Transnotating Carlos Gamma

transnotatemap1

This is a follow-up to “
C central note layout”.

After finding a “reasonable” note layout to play
Carlos Gamma with my Chameleon the next question has been: how do I notate that?
What follows is my solution to it, for the time being.

I started remapping the notes of the Gamma mode I have used with my
Halberstadt keyboard (see the above mentioned article).

ChameNordMatr1 copy

These 77 notes correspond to the Chameleon’s white and green columns of the above picture (notes without labels are outside the MIDI range).

So, for example, this is what happens when I press the C3 button on the Chameleon:

playing C3

C3 is the anchor key, so it is the only one that does not need any transnotation.

The above picture shows a
Logic Pro’s environment layer.
You can see that the MIDI output from the Chameleon would be G2 that is remapped to C3 by
Disarray. From there the signal goes to LMSO and then to the sound source.
At the same time the signal (from Disarray) can be sent to a Transformer map I call TransNotateMap that you see opened on the right side of the above picture. C3 (MIDI note 60) is not remapped but its MIDI channel is changed to 16 to distinguish notes going to the sound source from those used only for the transnotated score.

Let’s see another example:

playing C4

The above picture shows what happens when I press C4 on the Chameleon (compare this picture with the previous one): the Chameleon outputs note D3 because it is using the
Melodic Table layout.
Disarray remaps it to G#4 (MIDI note 80), 20 MIDI notes above C3 that in Carlos Gamma equal a 3:2 interval (as before the signal goes to LMSO and then to the sound source). If I turn the TransNotateOnOff switch to 0, as in the above picture, the signal goes also to the above mentioned map that remaps it to MIDI note 72 (C4) on channel 16, 12 notes above note 60, an octave in standard notation but not on my Carlos Gamma one (see the above mentioned article on this matter).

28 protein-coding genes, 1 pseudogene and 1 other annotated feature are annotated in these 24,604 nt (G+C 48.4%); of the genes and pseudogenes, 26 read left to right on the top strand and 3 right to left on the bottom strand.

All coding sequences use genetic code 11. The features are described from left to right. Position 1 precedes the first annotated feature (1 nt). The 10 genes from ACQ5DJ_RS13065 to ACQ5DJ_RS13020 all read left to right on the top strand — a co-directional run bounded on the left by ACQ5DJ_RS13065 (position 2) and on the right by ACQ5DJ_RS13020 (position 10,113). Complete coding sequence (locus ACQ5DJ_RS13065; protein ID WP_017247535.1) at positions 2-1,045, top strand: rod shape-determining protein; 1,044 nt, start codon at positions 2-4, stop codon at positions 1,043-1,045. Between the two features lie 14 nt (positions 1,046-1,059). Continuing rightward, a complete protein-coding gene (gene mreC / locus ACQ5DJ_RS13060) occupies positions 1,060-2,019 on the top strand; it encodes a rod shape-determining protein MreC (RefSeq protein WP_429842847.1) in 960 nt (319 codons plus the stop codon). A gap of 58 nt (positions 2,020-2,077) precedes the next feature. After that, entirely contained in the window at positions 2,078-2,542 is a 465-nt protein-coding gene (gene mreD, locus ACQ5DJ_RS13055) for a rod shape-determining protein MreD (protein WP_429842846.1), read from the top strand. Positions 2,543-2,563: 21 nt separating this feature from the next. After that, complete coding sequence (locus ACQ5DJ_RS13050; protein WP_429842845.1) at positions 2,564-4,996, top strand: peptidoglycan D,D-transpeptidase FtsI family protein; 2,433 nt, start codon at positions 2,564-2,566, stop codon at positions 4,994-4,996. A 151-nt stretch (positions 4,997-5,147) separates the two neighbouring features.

Something similar happens pressing, for example, C5. See the following picture. I let you to figure out what happens!

playing C5

This procedure is the same for the all 77 keys of white and green columns of the Chameleon and it automates the transnotation of all these keys.

These 77 keys are remapped to MIDI notes 24 to 100 (included). This layout leaves MIDI note ranges 0-23 and 101-127 free to accommodate the remaining 51 notes of the blue and yellow columns of the Chameleon (51 + 77 = 128 MIDI notes). Of these 51 notes those below MIDI note 60 are allocated to the lower range and those above 60 to the upper one.

You can download the complete diagram of the above map
here. Let’s look at the first 4 lines of it to explain what I did:

remapping2a

MIDI note 0 is remapped to note 24 so I can remap MIDI note 1 to 0.
I use the symbol “1 > 0 = C+0” to mean: MIDI note 1 remapped to MIDI note 0 equals key C+0 that in my notation is the one immediately above C0 (1 Gamma step = 35.098 cents) .
Now I can remap MIDI note 3 to MIDI note 1 and call it Db0 (I can not remap MIDI note 2 twice!) et cetera.

You can see that this map consists of 2 sub-maps: the one called “Remapped to 3:2^9:20x12” and the other one called “Disarray to Chameleon”.